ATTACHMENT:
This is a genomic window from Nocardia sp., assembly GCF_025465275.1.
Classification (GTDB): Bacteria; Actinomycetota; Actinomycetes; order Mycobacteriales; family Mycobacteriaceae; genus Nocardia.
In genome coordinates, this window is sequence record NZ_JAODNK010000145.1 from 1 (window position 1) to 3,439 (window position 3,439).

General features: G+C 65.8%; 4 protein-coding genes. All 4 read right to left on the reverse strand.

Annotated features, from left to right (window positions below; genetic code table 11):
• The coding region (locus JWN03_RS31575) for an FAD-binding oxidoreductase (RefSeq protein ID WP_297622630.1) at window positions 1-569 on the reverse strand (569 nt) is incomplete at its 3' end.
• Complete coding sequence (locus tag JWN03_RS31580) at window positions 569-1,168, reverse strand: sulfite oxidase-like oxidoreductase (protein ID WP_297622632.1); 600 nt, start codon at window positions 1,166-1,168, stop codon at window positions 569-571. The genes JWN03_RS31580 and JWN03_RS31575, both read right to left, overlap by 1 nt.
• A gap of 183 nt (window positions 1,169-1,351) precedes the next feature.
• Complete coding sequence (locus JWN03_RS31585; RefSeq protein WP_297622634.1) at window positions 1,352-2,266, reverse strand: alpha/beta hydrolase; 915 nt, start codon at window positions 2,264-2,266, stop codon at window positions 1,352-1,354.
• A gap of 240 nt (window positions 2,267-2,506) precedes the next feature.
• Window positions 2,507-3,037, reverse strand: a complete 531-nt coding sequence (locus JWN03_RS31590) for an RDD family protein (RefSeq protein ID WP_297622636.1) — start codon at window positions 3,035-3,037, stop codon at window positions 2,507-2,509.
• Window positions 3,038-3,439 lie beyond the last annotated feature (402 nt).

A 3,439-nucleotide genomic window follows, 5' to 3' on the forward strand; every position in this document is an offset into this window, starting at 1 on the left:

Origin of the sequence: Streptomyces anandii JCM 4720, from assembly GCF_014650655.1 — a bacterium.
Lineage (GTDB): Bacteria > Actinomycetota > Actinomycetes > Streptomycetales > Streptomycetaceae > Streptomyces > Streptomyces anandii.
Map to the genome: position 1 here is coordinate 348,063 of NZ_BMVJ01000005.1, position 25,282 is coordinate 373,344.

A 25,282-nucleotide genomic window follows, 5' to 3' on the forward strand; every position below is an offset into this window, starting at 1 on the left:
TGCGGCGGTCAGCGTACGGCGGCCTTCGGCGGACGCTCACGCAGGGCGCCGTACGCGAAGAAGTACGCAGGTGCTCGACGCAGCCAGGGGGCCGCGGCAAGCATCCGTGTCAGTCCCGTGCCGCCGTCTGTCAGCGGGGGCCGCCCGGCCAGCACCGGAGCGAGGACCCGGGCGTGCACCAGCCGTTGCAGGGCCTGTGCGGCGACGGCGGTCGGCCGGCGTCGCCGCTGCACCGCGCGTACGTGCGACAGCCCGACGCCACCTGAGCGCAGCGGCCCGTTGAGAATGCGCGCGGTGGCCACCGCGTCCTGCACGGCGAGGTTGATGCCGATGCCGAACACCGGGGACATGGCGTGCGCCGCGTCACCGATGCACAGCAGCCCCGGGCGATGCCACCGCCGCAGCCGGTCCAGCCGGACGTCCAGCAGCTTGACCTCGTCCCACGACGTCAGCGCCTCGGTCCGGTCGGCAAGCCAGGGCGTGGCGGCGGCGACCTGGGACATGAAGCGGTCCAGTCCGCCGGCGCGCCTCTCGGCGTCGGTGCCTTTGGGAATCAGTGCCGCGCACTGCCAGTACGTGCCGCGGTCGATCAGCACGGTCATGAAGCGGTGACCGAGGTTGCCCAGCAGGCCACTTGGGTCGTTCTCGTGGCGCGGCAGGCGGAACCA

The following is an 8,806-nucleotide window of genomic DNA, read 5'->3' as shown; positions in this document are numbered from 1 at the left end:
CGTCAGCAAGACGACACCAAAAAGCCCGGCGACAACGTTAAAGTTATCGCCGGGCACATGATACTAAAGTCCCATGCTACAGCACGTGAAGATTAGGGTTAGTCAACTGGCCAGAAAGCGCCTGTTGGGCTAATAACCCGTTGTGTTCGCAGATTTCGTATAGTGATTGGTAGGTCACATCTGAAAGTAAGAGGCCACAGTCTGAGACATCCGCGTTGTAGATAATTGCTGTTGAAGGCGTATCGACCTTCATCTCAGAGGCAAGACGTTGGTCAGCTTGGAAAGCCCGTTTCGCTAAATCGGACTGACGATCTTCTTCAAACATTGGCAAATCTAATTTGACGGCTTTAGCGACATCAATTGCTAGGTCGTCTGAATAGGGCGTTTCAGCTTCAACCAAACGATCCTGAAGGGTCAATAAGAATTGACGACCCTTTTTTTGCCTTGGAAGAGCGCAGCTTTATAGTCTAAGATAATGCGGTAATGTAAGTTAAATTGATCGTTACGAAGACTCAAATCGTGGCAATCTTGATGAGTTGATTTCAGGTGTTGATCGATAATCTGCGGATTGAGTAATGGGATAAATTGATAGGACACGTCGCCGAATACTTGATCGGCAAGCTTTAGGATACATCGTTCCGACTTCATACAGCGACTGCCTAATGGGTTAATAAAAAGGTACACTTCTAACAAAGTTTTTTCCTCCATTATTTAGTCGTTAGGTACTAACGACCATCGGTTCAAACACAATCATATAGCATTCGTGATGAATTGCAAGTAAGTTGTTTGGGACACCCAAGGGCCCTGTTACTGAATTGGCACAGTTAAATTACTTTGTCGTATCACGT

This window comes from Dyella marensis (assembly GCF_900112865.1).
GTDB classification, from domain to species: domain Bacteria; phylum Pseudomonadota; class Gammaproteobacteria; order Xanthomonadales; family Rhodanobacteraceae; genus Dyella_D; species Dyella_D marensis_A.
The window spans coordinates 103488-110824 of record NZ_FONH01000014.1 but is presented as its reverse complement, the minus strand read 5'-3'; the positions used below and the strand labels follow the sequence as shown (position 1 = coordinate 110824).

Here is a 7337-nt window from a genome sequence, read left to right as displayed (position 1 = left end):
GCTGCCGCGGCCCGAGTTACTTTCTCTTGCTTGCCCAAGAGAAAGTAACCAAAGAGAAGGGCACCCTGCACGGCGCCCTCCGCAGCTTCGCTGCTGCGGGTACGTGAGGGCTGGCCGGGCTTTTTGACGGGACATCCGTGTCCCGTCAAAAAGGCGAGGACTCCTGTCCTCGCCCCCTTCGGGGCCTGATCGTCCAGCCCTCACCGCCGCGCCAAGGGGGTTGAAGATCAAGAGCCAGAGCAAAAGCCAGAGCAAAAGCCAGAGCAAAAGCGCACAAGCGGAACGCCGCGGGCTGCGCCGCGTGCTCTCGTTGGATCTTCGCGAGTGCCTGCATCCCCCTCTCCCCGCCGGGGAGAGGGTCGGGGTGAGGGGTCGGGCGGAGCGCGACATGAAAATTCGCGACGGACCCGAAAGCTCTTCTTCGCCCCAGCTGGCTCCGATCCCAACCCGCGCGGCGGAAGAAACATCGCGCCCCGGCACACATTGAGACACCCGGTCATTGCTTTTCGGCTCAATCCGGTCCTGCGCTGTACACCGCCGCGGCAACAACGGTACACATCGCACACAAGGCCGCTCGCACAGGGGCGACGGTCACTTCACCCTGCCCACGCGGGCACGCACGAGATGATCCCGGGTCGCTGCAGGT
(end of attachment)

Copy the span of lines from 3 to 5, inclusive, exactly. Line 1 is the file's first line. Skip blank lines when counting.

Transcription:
In genome coordinates, this window is sequence record NZ_JAODNK010000145.1 from 1 (window position 1) to 3,439 (window position 3,439).

General features: G+C 65.8%; 4 protein-coding genes. All 4 read right to left on the reverse strand.

Annotated features, from left to right (window positions below; genetic code table 11):